Contributed by Greg Denton with input from the entire OpenCue TSC.
Has it really been a year since OpenCue joined the ASWF? Time sure does fly. Given the project’s first anniversary, we thought it would be a good time to reflect on the progress the community has made with OpenCue over the last 12 months.
OpenCue is an open source render management system. You can use OpenCue in visual effects and animation production to break down complex jobs into individual tasks. You can submit jobs to a configurable dispatch queue that allocates the necessary computational resources.
One year ago, we formed the OpenCue Technical Steering Committee (TSC) and had our first group meetings. The TSC brought together a group of industry experts across studios and technology companies that shared an interest in production scale render scheduling. Together we focused our first few meetings on building the project roadmap and backlog, as well as growing our community through the ASWF user and dev email groups.
Over the months that followed, the TSC shifted our focus towards making progress on the project roadmap. We’d like to highlight a few of these accomplishments here.
Documentation, Testing and Deployments
OpenCue.io was launched to serve as a central location for communicating with the community through the blog, as well as to provide a location for project documentation. After the site launched last year our documentation continued to improve with the additions of more “Getting Started” and “Quick Start” walkthroughs which have helped provide tutorials for new users to try out OpenCue quickly.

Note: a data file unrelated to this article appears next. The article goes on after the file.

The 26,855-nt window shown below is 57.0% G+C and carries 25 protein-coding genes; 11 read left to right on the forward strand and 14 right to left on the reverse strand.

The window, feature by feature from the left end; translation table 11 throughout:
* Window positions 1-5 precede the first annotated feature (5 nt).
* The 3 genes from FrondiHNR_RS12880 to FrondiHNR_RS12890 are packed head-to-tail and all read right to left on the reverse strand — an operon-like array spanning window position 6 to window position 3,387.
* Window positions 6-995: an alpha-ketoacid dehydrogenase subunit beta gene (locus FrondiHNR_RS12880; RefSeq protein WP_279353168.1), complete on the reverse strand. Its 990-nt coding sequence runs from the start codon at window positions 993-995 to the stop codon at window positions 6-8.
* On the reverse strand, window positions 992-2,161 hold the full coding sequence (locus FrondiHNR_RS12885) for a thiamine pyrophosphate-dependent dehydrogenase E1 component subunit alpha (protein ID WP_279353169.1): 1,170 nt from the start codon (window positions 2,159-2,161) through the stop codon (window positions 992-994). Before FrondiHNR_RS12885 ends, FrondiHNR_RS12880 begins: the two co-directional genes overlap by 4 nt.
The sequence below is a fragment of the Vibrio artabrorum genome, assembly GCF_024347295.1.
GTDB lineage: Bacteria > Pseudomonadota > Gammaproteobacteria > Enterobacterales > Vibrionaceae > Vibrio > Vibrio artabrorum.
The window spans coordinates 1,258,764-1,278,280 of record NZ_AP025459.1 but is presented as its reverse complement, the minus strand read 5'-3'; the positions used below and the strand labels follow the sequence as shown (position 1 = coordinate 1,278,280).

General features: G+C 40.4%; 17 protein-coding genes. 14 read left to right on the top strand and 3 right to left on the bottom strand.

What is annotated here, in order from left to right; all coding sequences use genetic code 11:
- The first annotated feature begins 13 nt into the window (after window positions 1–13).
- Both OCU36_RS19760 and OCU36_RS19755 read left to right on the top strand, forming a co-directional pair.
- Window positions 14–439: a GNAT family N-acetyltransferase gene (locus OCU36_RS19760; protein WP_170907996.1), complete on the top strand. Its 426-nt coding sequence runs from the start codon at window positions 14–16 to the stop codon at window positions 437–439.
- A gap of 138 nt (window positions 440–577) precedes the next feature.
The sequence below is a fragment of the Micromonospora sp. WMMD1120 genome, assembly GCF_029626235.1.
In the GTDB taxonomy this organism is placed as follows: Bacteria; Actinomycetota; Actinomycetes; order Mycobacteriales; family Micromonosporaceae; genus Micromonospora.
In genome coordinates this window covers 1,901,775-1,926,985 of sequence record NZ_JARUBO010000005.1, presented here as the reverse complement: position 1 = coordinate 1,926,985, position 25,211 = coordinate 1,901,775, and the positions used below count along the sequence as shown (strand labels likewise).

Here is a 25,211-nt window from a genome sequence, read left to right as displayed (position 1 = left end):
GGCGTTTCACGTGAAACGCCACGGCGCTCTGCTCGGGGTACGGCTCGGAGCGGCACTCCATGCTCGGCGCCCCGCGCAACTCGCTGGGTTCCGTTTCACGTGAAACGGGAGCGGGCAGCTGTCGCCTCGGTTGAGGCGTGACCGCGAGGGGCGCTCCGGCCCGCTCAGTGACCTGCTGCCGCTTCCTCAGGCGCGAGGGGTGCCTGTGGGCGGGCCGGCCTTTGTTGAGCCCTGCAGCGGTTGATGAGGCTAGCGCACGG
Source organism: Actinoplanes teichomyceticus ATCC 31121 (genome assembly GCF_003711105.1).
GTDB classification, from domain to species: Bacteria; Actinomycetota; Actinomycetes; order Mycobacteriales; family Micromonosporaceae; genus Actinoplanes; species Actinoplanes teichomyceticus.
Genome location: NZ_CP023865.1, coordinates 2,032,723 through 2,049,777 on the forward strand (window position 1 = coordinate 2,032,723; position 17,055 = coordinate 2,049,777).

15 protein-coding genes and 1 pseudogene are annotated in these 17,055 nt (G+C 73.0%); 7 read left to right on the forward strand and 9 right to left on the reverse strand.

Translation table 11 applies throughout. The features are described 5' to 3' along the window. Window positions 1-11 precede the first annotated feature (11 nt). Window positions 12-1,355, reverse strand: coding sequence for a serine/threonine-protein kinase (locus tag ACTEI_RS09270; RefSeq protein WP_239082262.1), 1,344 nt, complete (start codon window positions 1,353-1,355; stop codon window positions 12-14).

We also adopted the ASWF continuous integration pipeline that has allowed us to safely run tests and create new releases. As part of this move we began following the CLI Best Practices for the project and have dramatically increased testing coverage throughout the code base.
In preparation for the end of support of Python 2 and changes to the VFX Reference Platform, we updated our Python code to be Python 3 compatible. We made these changes with flexibility in mind, keeping as much Python 2 compatibility as possible, while adding Python 3. This allows users to simply switch over the Python 3 when they are ready.
A common request from users was the ability to add arbitrary limits to jobs that would prevent too many concurrent jobs running at any point in time. This functionality is necessary to create limits that match the number of licenses available for any 3rd party licensed applications. In response we added the Limits functionality, which monitors the number of actively running frames and ensures that no tasks pick up beyond the configured limit.
Although Limits were a common user request, the most common request we heard was adding Windows support. In early 2020 we announced Alpha Windows support for both the RQD render agent and all the client tools. This allows users to submit and run jobs from a Windows machine. We are happy to be able to support many new users by enabling Windows support and are actively soliciting feedback from the community on improvements to the Windows operability.
We look forward to another exciting year ahead and are always looking to grow the community, so please reach out with your thoughts and feedback.
Stay safe and healthy. Happy Rendering!